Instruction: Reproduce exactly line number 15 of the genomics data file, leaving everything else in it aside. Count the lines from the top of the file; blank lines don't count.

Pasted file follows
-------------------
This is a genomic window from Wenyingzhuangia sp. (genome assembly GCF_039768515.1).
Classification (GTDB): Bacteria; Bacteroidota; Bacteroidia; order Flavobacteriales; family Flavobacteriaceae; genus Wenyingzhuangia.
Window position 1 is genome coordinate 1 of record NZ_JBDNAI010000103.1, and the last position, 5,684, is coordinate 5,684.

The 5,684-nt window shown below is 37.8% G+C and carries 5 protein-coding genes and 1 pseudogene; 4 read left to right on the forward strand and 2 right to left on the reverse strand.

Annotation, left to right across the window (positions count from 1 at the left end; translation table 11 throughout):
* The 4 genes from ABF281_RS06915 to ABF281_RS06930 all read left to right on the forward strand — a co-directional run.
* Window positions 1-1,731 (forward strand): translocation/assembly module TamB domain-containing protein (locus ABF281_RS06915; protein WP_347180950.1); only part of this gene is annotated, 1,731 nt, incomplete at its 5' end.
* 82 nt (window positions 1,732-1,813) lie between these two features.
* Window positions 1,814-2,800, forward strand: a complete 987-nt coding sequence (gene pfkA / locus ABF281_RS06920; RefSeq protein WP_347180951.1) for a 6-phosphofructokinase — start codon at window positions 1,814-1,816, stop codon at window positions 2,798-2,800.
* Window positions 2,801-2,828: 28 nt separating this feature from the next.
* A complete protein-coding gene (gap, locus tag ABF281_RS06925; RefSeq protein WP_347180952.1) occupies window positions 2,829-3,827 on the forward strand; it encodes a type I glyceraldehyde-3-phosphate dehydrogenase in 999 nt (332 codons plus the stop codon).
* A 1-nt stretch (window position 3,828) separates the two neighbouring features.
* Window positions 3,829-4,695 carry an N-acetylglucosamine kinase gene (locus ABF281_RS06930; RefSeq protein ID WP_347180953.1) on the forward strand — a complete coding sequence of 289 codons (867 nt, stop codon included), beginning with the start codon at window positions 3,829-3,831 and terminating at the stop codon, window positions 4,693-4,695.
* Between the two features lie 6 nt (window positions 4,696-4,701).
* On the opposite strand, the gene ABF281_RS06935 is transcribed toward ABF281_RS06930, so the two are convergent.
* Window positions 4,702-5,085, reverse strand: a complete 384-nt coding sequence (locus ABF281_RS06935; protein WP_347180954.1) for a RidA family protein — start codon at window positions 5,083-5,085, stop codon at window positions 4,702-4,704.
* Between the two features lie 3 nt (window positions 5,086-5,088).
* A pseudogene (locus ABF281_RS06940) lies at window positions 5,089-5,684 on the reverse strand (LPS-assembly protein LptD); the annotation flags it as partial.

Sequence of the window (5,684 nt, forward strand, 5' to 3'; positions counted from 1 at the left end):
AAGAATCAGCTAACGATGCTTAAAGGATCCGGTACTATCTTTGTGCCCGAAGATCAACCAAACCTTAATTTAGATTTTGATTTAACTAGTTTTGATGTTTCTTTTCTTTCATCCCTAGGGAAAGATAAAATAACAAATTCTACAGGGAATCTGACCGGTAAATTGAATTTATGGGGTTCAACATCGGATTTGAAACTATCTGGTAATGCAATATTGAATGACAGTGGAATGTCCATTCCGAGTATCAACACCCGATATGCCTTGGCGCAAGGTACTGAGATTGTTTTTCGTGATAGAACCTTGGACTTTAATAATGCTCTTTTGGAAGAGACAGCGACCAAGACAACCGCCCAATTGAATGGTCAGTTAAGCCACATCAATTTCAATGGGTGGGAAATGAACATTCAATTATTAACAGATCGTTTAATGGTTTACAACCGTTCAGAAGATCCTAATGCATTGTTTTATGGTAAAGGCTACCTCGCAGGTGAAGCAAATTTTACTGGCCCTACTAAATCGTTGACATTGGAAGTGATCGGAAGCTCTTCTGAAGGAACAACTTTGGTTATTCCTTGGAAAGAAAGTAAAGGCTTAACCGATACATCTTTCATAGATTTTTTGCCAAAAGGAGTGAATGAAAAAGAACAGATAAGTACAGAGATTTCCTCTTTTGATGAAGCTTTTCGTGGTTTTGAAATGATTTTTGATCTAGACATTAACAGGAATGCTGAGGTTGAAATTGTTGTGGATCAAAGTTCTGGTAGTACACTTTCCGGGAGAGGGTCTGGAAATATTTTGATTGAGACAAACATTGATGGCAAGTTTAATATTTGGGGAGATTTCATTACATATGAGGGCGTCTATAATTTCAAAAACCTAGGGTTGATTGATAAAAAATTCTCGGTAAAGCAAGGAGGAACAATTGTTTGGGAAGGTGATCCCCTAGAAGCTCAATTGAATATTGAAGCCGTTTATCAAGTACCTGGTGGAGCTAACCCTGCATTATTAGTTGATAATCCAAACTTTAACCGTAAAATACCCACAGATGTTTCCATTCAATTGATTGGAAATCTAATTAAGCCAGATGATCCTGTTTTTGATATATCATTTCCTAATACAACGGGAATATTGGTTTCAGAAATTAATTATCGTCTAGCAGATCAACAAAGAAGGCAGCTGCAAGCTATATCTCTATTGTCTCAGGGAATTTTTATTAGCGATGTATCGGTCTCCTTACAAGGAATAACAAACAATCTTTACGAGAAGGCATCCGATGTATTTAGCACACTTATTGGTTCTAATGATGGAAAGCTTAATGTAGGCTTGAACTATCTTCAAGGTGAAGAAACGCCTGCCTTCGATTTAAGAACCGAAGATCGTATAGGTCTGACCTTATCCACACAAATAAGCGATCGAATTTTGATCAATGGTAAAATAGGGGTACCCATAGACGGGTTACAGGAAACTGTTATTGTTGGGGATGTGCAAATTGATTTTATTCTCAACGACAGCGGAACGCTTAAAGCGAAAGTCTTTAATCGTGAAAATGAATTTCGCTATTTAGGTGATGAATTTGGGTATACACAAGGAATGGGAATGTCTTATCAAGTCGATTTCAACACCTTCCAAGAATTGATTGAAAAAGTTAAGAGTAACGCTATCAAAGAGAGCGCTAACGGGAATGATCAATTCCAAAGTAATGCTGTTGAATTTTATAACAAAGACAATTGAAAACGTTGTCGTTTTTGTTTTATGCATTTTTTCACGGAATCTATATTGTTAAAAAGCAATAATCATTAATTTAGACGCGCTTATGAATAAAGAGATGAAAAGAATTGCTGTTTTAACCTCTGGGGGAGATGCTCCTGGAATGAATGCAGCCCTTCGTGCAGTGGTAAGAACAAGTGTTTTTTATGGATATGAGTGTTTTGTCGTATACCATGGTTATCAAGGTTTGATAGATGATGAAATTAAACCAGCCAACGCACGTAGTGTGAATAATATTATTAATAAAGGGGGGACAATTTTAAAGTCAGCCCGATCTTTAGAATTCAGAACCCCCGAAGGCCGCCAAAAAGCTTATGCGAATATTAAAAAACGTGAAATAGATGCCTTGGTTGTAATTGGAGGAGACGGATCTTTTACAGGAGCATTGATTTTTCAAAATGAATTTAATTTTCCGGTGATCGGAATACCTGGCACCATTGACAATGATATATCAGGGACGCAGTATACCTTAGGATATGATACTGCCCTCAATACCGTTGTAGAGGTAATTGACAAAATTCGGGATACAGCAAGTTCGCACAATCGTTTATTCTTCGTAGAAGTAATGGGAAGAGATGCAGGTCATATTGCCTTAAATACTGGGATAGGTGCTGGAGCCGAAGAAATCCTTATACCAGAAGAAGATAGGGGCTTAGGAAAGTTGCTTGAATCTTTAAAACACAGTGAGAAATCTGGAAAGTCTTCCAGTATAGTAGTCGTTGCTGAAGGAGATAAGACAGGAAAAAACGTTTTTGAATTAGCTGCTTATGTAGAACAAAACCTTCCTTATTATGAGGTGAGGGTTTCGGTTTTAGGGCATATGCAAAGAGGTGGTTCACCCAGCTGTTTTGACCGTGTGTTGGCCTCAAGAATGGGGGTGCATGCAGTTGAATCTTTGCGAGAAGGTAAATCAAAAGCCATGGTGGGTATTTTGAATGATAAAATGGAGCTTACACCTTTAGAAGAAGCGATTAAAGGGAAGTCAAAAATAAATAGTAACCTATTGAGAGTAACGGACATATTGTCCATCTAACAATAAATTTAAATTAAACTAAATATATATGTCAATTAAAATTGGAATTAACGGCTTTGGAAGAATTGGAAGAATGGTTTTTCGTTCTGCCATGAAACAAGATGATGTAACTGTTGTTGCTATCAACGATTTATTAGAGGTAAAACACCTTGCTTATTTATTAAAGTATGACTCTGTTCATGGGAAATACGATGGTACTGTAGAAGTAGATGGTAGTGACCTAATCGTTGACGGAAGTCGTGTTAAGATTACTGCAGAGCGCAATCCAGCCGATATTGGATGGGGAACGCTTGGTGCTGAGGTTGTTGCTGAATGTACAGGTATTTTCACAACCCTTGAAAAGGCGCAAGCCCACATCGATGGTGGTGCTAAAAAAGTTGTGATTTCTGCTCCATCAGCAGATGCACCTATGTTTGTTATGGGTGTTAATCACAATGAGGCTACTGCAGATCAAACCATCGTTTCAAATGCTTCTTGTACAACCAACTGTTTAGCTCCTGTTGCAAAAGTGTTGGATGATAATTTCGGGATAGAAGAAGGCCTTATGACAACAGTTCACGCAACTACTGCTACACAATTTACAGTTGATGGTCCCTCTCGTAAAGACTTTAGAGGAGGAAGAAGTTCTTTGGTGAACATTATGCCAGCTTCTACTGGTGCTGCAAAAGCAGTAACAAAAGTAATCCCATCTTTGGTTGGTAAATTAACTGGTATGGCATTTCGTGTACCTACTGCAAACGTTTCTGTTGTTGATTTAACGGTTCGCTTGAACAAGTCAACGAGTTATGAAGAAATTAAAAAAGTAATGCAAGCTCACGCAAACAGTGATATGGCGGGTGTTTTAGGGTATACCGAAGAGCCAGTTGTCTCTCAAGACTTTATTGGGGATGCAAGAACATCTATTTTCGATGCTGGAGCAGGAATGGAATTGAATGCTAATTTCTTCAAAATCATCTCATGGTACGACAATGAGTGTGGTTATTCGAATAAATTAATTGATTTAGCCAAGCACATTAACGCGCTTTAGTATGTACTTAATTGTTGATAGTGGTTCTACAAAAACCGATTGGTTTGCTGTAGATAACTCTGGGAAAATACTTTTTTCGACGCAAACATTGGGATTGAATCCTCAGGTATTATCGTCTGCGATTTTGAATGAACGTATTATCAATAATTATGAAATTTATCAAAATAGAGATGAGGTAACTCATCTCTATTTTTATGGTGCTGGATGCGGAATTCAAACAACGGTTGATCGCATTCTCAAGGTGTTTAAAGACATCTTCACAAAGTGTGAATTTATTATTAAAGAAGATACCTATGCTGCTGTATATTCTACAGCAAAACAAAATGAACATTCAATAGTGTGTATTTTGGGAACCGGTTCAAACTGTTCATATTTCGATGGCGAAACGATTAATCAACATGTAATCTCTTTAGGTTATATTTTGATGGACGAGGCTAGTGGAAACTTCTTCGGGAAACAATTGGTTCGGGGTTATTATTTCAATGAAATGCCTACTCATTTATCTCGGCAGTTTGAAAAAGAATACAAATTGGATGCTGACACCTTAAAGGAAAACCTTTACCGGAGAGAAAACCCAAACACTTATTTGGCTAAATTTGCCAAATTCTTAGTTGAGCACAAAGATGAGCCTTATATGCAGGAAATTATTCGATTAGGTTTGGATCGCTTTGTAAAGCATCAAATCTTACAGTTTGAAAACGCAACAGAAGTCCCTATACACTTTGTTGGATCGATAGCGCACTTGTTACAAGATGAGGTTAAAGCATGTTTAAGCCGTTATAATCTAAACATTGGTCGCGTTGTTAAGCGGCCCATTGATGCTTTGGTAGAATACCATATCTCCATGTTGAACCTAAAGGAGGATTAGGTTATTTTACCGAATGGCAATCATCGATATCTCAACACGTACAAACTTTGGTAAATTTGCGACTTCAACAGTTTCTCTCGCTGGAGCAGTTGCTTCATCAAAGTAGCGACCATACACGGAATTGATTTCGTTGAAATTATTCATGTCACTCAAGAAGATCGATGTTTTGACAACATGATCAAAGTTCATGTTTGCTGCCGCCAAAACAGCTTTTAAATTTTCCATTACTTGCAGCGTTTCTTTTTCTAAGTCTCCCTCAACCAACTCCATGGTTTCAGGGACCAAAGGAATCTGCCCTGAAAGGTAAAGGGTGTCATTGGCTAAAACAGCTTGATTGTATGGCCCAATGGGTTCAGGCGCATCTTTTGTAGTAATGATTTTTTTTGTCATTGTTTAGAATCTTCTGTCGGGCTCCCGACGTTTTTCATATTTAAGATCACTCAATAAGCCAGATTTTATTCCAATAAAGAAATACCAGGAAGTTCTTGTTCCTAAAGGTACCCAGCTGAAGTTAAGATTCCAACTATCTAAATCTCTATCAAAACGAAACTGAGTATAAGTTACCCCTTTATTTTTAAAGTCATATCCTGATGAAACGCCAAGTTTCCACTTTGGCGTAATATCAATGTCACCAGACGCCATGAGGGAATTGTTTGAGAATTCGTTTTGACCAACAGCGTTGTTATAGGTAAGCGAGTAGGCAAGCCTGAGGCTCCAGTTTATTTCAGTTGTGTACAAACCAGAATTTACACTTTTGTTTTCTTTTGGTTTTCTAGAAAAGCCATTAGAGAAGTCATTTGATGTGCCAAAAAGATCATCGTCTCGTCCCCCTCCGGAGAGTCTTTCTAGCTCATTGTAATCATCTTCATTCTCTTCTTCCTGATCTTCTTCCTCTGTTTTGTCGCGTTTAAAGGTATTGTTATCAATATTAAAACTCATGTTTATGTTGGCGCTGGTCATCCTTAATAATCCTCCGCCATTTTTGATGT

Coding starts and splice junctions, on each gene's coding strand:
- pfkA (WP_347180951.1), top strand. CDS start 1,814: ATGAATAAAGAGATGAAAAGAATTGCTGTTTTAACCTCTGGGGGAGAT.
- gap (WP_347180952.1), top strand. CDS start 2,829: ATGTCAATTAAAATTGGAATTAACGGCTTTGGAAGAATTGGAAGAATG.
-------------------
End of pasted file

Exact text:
* On the opposite strand, the gene ABF281_RS06935 is transcribed toward ABF281_RS06930, so the two are convergent.